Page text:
One critical thing I have not mentioned that links these two women is their status in society. Women’s social status would be largely determined by their usefulness to men. One of these women is an adult and, therefore, a potential wife to someone, except that she is ritually unclean and so a good Jewish man would not have sex with her making her a poor choice in a society interested in having heirs. The other woman is a child in a society where children are not regarded nearly as well as they are in our today’s society. Imagine for a minute coming up to a father who is talking to a doctor about treatment options for his daughter and saying, “She’s dead, stop bothering the doctor.” This would not go over well and its presence in this story strongly suggests that the life of this little girl is not seen as particularly important.

What this means is that part of this story is about how Jesus does miracles even for those who aren’t important. This general inclusiveness of Jesus is well-known and is a major theme in Luke (perhaps one reason he focuses more on women than the other gospels). However, it is certainly worth noting that women are included in Jesus’ general inclusiveness. Within this story Jesus stops what he is doing (talking to an important man) to find a woman who has touched him to praise her for her faith and to tell her to go in peace. He then does one of his most powerful miracles to restore a young girl to life. We generally do not find this shocking. Jesus is a nice guy, right? However, imagine that this story happened slightly differently. Jesus is in the American south in 1850 and is walking with a wealthy land-owner back to his house to heal his child. A crowd is gathered around them and suddenly Jesus stops his conversation and his trip to locate and bless a poor black person who has just been healed by touching him. That wouldn’t be merely nice, it would be making a point. Jesus’ actions in this story are also not just nice (although perhaps healing a child for an important man makes sense in that society) but pointed. He is rejecting a system of value in which an unclean woman is not worth much of anything while Jairus (the synagogue leader and father of the dead girl) is worth quite a lot.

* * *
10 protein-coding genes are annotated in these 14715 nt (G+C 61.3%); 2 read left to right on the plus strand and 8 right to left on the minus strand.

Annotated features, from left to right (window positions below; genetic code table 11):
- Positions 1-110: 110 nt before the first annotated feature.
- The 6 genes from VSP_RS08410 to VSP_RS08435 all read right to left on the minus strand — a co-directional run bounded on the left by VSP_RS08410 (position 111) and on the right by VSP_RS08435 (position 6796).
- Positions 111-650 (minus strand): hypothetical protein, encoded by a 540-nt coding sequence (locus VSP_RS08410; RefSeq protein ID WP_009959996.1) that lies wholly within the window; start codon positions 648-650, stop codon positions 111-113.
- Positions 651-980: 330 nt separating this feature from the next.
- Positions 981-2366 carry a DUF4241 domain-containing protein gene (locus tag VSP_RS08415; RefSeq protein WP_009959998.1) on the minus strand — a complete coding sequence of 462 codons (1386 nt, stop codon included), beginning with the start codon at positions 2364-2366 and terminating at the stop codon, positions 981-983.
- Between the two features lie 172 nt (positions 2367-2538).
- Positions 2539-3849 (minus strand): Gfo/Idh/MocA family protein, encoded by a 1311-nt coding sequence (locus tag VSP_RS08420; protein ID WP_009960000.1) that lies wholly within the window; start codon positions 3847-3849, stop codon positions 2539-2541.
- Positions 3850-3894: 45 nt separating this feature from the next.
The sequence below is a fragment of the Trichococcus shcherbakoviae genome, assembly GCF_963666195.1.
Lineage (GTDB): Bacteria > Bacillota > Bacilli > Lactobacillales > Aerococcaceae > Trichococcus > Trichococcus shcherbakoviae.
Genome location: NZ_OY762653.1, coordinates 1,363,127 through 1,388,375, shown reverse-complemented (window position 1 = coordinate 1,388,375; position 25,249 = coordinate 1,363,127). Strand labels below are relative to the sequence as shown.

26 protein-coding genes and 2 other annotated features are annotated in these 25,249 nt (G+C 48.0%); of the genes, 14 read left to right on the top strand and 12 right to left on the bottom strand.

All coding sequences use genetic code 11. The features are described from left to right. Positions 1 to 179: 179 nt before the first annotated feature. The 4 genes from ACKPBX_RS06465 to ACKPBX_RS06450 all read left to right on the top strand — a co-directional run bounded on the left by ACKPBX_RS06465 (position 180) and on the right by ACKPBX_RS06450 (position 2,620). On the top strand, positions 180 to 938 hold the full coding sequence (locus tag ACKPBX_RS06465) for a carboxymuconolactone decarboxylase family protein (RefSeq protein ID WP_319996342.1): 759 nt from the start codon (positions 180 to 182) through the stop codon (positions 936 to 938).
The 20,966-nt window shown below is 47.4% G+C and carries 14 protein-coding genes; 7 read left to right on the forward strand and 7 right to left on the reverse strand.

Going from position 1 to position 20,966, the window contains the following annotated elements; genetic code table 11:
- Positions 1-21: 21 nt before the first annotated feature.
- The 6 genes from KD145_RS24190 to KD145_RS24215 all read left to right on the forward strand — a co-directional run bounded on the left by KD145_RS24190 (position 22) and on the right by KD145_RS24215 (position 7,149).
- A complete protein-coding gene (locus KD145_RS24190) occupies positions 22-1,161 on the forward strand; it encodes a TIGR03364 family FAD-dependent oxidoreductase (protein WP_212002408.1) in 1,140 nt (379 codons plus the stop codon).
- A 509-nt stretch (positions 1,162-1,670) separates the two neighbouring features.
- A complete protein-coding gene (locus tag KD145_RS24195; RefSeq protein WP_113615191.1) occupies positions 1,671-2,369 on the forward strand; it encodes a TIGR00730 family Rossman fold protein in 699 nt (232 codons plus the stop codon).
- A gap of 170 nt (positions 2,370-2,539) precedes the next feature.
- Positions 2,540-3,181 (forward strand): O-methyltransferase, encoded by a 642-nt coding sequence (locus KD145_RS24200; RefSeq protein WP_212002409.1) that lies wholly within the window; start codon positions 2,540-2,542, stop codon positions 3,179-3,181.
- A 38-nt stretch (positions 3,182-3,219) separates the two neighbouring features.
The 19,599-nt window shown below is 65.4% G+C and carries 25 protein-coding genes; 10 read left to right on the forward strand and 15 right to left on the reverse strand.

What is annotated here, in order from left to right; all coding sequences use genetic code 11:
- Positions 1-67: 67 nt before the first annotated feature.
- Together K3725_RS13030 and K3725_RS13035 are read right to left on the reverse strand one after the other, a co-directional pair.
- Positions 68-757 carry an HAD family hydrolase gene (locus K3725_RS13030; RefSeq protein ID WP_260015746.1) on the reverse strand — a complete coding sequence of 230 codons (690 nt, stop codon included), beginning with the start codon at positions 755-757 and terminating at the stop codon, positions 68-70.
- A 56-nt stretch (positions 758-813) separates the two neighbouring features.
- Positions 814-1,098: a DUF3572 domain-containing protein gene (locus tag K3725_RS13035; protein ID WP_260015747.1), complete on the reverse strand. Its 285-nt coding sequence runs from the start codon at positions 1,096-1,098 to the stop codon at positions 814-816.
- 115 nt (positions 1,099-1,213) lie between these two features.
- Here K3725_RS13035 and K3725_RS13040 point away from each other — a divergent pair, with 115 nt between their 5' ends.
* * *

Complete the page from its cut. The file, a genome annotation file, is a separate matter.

Jesus also shows direct concern for the women involved. He refers to the sick woman as “daughter”, a kindly form of address, and both Matthew and Luke record that when Jesus healed Jairus’ daughter his next action was to tell her parents to feed her. It is clear that these women are not just convenient miracle props for Jesus but people that he really cares about.